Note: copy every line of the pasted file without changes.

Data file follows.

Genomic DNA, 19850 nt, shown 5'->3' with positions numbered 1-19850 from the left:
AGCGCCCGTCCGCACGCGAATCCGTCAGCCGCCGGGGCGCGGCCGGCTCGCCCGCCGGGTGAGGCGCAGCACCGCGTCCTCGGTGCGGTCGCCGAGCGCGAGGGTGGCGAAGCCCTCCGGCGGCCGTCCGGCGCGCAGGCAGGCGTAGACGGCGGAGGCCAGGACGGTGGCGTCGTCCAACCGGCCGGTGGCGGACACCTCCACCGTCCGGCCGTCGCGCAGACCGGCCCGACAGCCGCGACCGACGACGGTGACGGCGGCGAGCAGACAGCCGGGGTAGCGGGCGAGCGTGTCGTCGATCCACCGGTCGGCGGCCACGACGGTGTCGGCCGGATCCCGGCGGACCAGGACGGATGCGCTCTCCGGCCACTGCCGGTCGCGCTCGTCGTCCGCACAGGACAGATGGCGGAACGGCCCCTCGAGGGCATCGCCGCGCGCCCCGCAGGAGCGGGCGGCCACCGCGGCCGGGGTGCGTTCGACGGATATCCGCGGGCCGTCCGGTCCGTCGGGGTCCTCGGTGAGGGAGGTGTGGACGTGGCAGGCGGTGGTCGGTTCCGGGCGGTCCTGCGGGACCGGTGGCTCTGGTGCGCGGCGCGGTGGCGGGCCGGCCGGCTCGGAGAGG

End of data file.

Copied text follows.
Genomic DNA, 19850 nt, shown 5'->3' with positions numbered 1-19850 from the left:
AGCGCCCGTCCGCACGCGAATCCGTCAGCCGCCGGGGCGCGGCCGGCTCGCCCGCCGGGTGAGGCGCAGCACCGCGTCCTCGGTGCGGTCGCCGAGCGCGAGGGTGGCGAAGCCCTCCGGCGGCCGTCCGGCGCGCAGGCAGGCGTAGACGGCGGAGGCCAGGACGGTGGCGTCGTCCAACCGGCCGGTGGCGGACACCTCCACCGTCCGGCCGTCGCGCAGACCGGCCCGACAGCCGCGACCGACGACGGTGACGGCGGCGAGCAGACAGCCGGGGTAGCGGGCGAGCGTGTCGTCGATCCACCGGTCGGCGGCCACGACGGTGTCGGCCGGATCCCGGCGGACCAGGACGGATGCGCTCTCCGGCCACTGCCGGTCGCGCTCGTCGTCCGCACAGGACAGATGGCGGAACGGCCCCTCGAGGGCATCGCCGCGCGCCCCGCAGGAGCGGGCGGCCACCGCGGCCGGGGTGCGTTCGACGGATATCCGCGGGCCGTCCGGTCCGTCGGGGTCCTCGGTGAGGGAGGTGTGGACGTGGCAGGCGGTGGTCGGTTCCGGGCGGTCCTGCGGGACCGGTGGCTCTGGTGCGCGGCGCGGTGGCGGGCCGGCCGGCTCGGAGAGG